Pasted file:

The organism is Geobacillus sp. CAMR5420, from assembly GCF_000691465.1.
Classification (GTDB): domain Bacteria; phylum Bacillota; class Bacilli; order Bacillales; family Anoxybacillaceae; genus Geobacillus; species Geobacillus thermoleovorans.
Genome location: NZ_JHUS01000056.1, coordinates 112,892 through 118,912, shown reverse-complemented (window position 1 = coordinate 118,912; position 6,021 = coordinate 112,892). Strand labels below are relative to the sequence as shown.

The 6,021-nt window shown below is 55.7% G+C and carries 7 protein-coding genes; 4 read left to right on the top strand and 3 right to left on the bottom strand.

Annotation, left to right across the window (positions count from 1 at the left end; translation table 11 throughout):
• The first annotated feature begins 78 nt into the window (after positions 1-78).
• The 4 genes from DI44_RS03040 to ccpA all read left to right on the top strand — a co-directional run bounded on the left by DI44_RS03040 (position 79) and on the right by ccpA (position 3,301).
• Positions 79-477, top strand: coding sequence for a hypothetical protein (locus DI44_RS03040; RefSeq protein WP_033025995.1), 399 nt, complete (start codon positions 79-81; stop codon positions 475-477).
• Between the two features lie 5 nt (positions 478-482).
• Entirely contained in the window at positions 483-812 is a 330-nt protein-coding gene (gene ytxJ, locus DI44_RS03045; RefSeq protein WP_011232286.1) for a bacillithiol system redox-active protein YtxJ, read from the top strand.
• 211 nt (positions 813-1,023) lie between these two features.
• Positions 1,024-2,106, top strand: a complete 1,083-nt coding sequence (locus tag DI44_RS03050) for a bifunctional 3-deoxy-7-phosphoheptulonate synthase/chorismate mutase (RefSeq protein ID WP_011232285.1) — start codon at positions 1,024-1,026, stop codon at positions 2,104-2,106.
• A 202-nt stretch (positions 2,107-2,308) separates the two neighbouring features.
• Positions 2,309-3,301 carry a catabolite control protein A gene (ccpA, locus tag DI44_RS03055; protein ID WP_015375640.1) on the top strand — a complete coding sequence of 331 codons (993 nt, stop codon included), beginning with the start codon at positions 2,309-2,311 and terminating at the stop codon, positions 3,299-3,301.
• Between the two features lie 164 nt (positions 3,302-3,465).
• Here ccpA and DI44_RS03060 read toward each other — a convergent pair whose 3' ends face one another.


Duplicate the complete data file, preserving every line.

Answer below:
The organism is Geobacillus sp. CAMR5420, from assembly GCF_000691465.1.
Classification (GTDB): domain Bacteria; phylum Bacillota; class Bacilli; order Bacillales; family Anoxybacillaceae; genus Geobacillus; species Geobacillus thermoleovorans.
Genome location: NZ_JHUS01000056.1, coordinates 112,892 through 118,912, shown reverse-complemented (window position 1 = coordinate 118,912; position 6,021 = coordinate 112,892). Strand labels below are relative to the sequence as shown.

The 6,021-nt window shown below is 55.7% G+C and carries 7 protein-coding genes; 4 read left to right on the top strand and 3 right to left on the bottom strand.

Annotation, left to right across the window (positions count from 1 at the left end; translation table 11 throughout):
• The first annotated feature begins 78 nt into the window (after positions 1-78).
• The 4 genes from DI44_RS03040 to ccpA all read left to right on the top strand — a co-directional run bounded on the left by DI44_RS03040 (position 79) and on the right by ccpA (position 3,301).
• Positions 79-477, top strand: coding sequence for a hypothetical protein (locus DI44_RS03040; RefSeq protein WP_033025995.1), 399 nt, complete (start codon positions 79-81; stop codon positions 475-477).
• Between the two features lie 5 nt (positions 478-482).
• Entirely contained in the window at positions 483-812 is a 330-nt protein-coding gene (gene ytxJ, locus DI44_RS03045; RefSeq protein WP_011232286.1) for a bacillithiol system redox-active protein YtxJ, read from the top strand.
• 211 nt (positions 813-1,023) lie between these two features.
• Positions 1,024-2,106, top strand: a complete 1,083-nt coding sequence (locus tag DI44_RS03050) for a bifunctional 3-deoxy-7-phosphoheptulonate synthase/chorismate mutase (RefSeq protein ID WP_011232285.1) — start codon at positions 1,024-1,026, stop codon at positions 2,104-2,106.
• A 202-nt stretch (positions 2,107-2,308) separates the two neighbouring features.
• Positions 2,309-3,301 carry a catabolite control protein A gene (ccpA, locus tag DI44_RS03055; protein ID WP_015375640.1) on the top strand — a complete coding sequence of 331 codons (993 nt, stop codon included), beginning with the start codon at positions 2,309-2,311 and terminating at the stop codon, positions 3,299-3,301.
• Between the two features lie 164 nt (positions 3,302-3,465).
• Here ccpA and DI44_RS03060 read toward each other — a convergent pair whose 3' ends face one another.